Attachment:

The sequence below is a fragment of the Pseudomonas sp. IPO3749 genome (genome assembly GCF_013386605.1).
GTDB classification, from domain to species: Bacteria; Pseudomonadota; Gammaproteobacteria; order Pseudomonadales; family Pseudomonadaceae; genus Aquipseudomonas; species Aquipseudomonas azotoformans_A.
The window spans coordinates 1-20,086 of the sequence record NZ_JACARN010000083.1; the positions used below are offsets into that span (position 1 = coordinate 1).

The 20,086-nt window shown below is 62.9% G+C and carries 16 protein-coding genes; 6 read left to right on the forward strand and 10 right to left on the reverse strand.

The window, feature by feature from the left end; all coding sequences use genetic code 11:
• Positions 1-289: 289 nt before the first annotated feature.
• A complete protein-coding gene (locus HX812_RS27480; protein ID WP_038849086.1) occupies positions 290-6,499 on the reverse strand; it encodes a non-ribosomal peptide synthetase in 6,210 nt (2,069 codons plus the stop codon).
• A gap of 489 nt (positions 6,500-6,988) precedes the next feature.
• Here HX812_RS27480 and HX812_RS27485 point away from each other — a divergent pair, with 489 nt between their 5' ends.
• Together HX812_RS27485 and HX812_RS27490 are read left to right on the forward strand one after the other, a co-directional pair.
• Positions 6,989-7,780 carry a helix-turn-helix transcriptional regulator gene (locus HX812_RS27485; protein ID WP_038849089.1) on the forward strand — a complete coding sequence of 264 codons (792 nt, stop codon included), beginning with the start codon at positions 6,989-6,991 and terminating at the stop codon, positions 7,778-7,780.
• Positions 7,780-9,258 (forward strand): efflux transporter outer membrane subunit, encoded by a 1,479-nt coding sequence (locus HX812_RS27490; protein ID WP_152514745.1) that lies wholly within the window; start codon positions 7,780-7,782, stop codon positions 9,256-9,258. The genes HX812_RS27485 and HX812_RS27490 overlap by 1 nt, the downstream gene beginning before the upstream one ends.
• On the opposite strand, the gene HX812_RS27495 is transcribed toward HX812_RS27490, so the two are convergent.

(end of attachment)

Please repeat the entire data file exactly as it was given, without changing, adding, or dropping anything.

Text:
The sequence below is a fragment of the Pseudomonas sp. IPO3749 genome (genome assembly GCF_013386605.1).
GTDB classification, from domain to species: Bacteria; Pseudomonadota; Gammaproteobacteria; order Pseudomonadales; family Pseudomonadaceae; genus Aquipseudomonas; species Aquipseudomonas azotoformans_A.
The window spans coordinates 1-20,086 of the sequence record NZ_JACARN010000083.1; the positions used below are offsets into that span (position 1 = coordinate 1).

The 20,086-nt window shown below is 62.9% G+C and carries 16 protein-coding genes; 6 read left to right on the forward strand and 10 right to left on the reverse strand.

The window, feature by feature from the left end; all coding sequences use genetic code 11:
• Positions 1-289: 289 nt before the first annotated feature.
• A complete protein-coding gene (locus HX812_RS27480; protein ID WP_038849086.1) occupies positions 290-6,499 on the reverse strand; it encodes a non-ribosomal peptide synthetase in 6,210 nt (2,069 codons plus the stop codon).
• A gap of 489 nt (positions 6,500-6,988) precedes the next feature.
• Here HX812_RS27480 and HX812_RS27485 point away from each other — a divergent pair, with 489 nt between their 5' ends.
• Together HX812_RS27485 and HX812_RS27490 are read left to right on the forward strand one after the other, a co-directional pair.
• Positions 6,989-7,780 carry a helix-turn-helix transcriptional regulator gene (locus HX812_RS27485; protein ID WP_038849089.1) on the forward strand — a complete coding sequence of 264 codons (792 nt, stop codon included), beginning with the start codon at positions 6,989-6,991 and terminating at the stop codon, positions 7,778-7,780.
• Positions 7,780-9,258 (forward strand): efflux transporter outer membrane subunit, encoded by a 1,479-nt coding sequence (locus HX812_RS27490; protein ID WP_152514745.1) that lies wholly within the window; start codon positions 7,780-7,782, stop codon positions 9,256-9,258. The genes HX812_RS27485 and HX812_RS27490 overlap by 1 nt, the downstream gene beginning before the upstream one ends.
• On the opposite strand, the gene HX812_RS27495 is transcribed toward HX812_RS27490, so the two are convergent.